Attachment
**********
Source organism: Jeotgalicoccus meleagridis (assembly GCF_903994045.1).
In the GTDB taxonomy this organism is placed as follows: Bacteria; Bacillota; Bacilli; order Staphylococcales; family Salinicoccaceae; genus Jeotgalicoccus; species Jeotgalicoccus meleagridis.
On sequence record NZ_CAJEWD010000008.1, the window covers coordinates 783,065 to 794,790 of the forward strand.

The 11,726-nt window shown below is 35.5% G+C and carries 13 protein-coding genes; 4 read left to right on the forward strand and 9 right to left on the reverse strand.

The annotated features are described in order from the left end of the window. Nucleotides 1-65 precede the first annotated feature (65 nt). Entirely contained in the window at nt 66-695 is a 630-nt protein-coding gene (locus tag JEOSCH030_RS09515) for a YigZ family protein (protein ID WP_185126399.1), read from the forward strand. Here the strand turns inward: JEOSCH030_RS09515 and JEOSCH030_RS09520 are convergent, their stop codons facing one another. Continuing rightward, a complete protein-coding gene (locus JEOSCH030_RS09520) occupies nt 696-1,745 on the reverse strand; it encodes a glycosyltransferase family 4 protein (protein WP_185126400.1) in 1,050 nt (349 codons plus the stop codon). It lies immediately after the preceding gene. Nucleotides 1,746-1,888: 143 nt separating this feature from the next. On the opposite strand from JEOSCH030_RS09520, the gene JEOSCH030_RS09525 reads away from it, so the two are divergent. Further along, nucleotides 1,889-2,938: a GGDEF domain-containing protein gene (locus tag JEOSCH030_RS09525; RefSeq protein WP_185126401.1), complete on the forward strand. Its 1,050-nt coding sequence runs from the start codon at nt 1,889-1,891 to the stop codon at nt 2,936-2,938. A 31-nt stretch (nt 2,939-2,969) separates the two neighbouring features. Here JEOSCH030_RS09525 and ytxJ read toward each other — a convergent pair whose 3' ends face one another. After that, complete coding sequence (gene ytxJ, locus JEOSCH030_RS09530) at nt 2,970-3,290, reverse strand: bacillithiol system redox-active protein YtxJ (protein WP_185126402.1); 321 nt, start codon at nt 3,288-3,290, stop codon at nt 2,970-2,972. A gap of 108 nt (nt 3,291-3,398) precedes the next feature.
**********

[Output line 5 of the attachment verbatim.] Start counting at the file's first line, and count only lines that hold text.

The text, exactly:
The annotated features are described in order from the left end of the window. Nucleotides 1-65 precede the first annotated feature (65 nt). Entirely contained in the window at nt 66-695 is a 630-nt protein-coding gene (locus tag JEOSCH030_RS09515) for a YigZ family protein (protein ID WP_185126399.1), read from the forward strand. Here the strand turns inward: JEOSCH030_RS09515 and JEOSCH030_RS09520 are convergent, their stop codons facing one another. Continuing rightward, a complete protein-coding gene (locus JEOSCH030_RS09520) occupies nt 696-1,745 on the reverse strand; it encodes a glycosyltransferase family 4 protein (protein WP_185126400.1) in 1,050 nt (349 codons plus the stop codon). It lies immediately after the preceding gene. Nucleotides 1,746-1,888: 143 nt separating this feature from the next. On the opposite strand from JEOSCH030_RS09520, the gene JEOSCH030_RS09525 reads away from it, so the two are divergent. Further along, nucleotides 1,889-2,938: a GGDEF domain-containing protein gene (locus tag JEOSCH030_RS09525; RefSeq protein WP_185126401.1), complete on the forward strand. Its 1,050-nt coding sequence runs from the start codon at nt 1,889-1,891 to the stop codon at nt 2,936-2,938. A 31-nt stretch (nt 2,939-2,969) separates the two neighbouring features. Here JEOSCH030_RS09525 and ytxJ read toward each other — a convergent pair whose 3' ends face one another. After that, complete coding sequence (gene ytxJ, locus JEOSCH030_RS09530) at nt 2,970-3,290, reverse strand: bacillithiol system redox-active protein YtxJ (protein WP_185126402.1); 321 nt, start codon at nt 3,288-3,290, stop codon at nt 2,970-2,972. A gap of 108 nt (nt 3,291-3,398) precedes the next feature.